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Senate Dems find an unwitting ally in Ted Cruz

Democrats were only too pleased to take advantage of the fact that the far-right Texan didn't seem to know what he was doing.
Ted Cruz walks to participate in a cloture vote, Feb. 12, 2014.
Ted Cruz walks to participate in a cloture vote, Feb. 12, 2014.
As the dust settled on Saturday's drama in the U.S. Senate, there was one bottom-line result: Congress approved a $1.1 trillion spending package -- the so-called "CRomnibus" -- that funds most federal operations through the end of the fiscal year. The final vote in the upper chamber was 56 to 40, and President Obama will sign the bill into law.
But it's what happened before the vote that people will be talking about for a while.
As of Friday night, it appeared the Senate leadership in both parties had reached an agreement on the schedule: members would vote on the spending package on Monday, and if Democrats were lucky, they might get a few confirmation votes in before the Senate recessed for the year. Incoming Senate Majority Leader Mitch McConnell (R-Ky.) told reporters, "See you Monday" on his way out the door late Friday.
As msnbc's Benjy Sarlin reported, however, that was before a couple of far-right senators hatched a plan of their own.

Senators Ted Cruz and Mike Lee are facing a backlash of their own from Republican colleagues after scuttling a deal between Senate Majority Leader Harry Reid and Minority Leader Mitch McConnell to allow lawmakers to leave town over the weekend and vote on the bill Monday. The agreement between the leaders required the unanimous consent of members, but an unsuccessful attempt by Lee and Cruz on Friday to force a vote on a measure to defund President Obama's recent executive action on immigration upended their plan.

The result was an extraordinary gift to Democrats, handed to them by unwitting allies: two conservative Republicans who plainly didn't know what they were doing.
Under the schedule Reid and McConnell agreed upon, the spending bill would get wrapped up long before a possible shutdown, but the future of several pending Obama administration nominees was in doubt -- some would get votes, some would probably run out of time.
But Cruz and Lee thought they had a better idea: they scuttled the McConnell/Reid deal, demanded a vote on the constitutionality of the president's immigration policy, and kept the Senate in session for a rare Saturday workday.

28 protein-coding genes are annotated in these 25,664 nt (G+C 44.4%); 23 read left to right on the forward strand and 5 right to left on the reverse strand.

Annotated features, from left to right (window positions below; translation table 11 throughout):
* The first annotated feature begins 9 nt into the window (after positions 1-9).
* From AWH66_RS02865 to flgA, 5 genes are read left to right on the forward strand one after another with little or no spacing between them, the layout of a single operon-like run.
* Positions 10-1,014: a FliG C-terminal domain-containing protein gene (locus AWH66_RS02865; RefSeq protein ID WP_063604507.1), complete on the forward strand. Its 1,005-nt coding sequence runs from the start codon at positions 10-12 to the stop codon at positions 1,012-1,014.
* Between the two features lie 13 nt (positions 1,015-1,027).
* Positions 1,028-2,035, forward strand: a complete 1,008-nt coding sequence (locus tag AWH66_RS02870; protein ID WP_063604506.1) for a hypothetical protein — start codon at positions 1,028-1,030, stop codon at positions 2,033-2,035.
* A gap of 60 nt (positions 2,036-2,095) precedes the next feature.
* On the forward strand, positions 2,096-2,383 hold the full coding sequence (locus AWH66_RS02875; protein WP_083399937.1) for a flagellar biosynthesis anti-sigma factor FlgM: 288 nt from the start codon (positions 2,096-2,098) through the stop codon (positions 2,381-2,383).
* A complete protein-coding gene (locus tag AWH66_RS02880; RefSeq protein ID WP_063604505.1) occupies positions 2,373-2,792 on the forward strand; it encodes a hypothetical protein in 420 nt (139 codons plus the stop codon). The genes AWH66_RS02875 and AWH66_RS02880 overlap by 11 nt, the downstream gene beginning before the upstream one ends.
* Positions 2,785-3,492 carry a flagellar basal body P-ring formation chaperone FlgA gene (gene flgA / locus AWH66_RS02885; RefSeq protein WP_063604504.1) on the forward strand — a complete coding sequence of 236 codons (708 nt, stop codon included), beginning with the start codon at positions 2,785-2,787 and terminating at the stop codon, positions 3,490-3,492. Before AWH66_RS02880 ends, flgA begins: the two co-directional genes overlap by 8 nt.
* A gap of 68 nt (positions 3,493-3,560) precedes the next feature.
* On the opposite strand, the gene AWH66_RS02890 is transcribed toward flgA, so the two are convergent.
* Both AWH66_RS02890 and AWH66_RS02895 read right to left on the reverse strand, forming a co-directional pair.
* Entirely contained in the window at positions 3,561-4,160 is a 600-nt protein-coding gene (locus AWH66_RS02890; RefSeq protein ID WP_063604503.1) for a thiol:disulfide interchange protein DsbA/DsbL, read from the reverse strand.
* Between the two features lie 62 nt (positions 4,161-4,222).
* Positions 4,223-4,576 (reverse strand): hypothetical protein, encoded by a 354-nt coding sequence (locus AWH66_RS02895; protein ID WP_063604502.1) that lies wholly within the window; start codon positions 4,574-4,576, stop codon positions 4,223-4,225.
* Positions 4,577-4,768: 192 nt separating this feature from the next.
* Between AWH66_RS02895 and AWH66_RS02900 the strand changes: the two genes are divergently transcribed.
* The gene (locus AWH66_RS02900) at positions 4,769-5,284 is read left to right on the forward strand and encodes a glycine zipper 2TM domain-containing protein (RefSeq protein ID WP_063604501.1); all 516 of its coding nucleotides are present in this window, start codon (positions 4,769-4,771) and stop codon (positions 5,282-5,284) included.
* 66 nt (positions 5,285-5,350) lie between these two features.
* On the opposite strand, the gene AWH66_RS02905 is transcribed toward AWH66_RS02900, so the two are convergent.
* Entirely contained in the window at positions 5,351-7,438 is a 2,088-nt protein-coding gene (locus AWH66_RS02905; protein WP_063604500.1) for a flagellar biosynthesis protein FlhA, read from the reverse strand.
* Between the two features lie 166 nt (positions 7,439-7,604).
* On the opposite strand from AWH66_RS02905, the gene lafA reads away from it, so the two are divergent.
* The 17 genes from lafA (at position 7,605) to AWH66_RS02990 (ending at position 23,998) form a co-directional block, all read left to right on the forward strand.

It was, in terms of Senate procedure, a fumble -- and Democrats were only too pleased to pick up the ball and run with it.
Dems, suddenly with time to kill, filed cloture motions on 24 pending executive branch and judicial nominees on Saturday. Why is that important? Because given the way the Senate operates, there's a gap between when a nomination is brought to the floor and when the nominee receives a confirmation vote.
What McConnell and most GOP senators wanted was a narrow window: the Senate would vote on the spending package on Monday, at which point Reid would start the clock on the nominations, clearing votes for later this week. Republicans assumed -- and were probably correct -- that most members would want to start their holiday break sooner, and adjournment might derail nominees who might otherwise be approved.
But thanks to Cruz and Lee, that timeline was moved up: Reid started the clock on Saturday, meaning confirmation votes can begin later this morning. In other words, a couple of far-right senators made it easier for Democrats and Obama to get what they wanted -- and approve some nominees who were likely to fail were it not for the Cruz/Lee plan.
Giddy Democrats could hardly believe their good fortune. Meanwhile, the other Senate Republicans -- who didn't know what Cruz and Lee were up to, and weren't in a position to tell them what a mistake they were making -- were livid. Many of them were eager to tell reporters -- out loud and on the record -- how badly their right-wing colleagues had screwed up. Indeed, Senate Dems posted an online collection of quotes from Republican senators bashing the Cruz/Lee gambit -- and the list of quotes isn't short. Asked for her reaction, Sen. Kelly Ayotte (R-N.H.) added, "I think this is ridiculous."
The far-right stunt turned "many of Cruz's colleagues openly against him," and when his constitutional point of order did come up for a vote, it failed 74 to 22, with many Republicans, including McConnell himself, voting with Democrats to convey their irritation.
I can appreciate why the procedural stuff may seem a little complicated, so let's sum this up:
What Democrat got thanks to Cruz and Lee: the opportunity to advance dozens of Obama nominees, some of whom might have otherwise failed.
What Republicans got: nothing.
Some allies of Cruz and Lee will argue that at least Republicans got to vote on a measure criticizing the president's immigration policy, but (a) that measure was symbolic; (b) the measure failed; (c) the measure was always going to fail; and (d) the measure was going to get a floor vote anyway. Moving it didn't help the GOP in any way.
Making matters slightly worse for Republicans, as of late Friday, the only thing the political world wanted to talk about were the divisions within the Democratic ranks. Just 24 hours later, the only thing the political world wanted to talk about was the fact that Senate Republicans really seem to hate Ted Cruz.
It didn't have to be this way. If Cruz and Lee spent a little more time learning how the Senate works, if they'd bothered to check in with their own leaders about the chamber's procedural rules, if they'd thought about the consequences of their actions, this would have gone much differently.
Democrats, however, are awfully appreciative of their ignorance.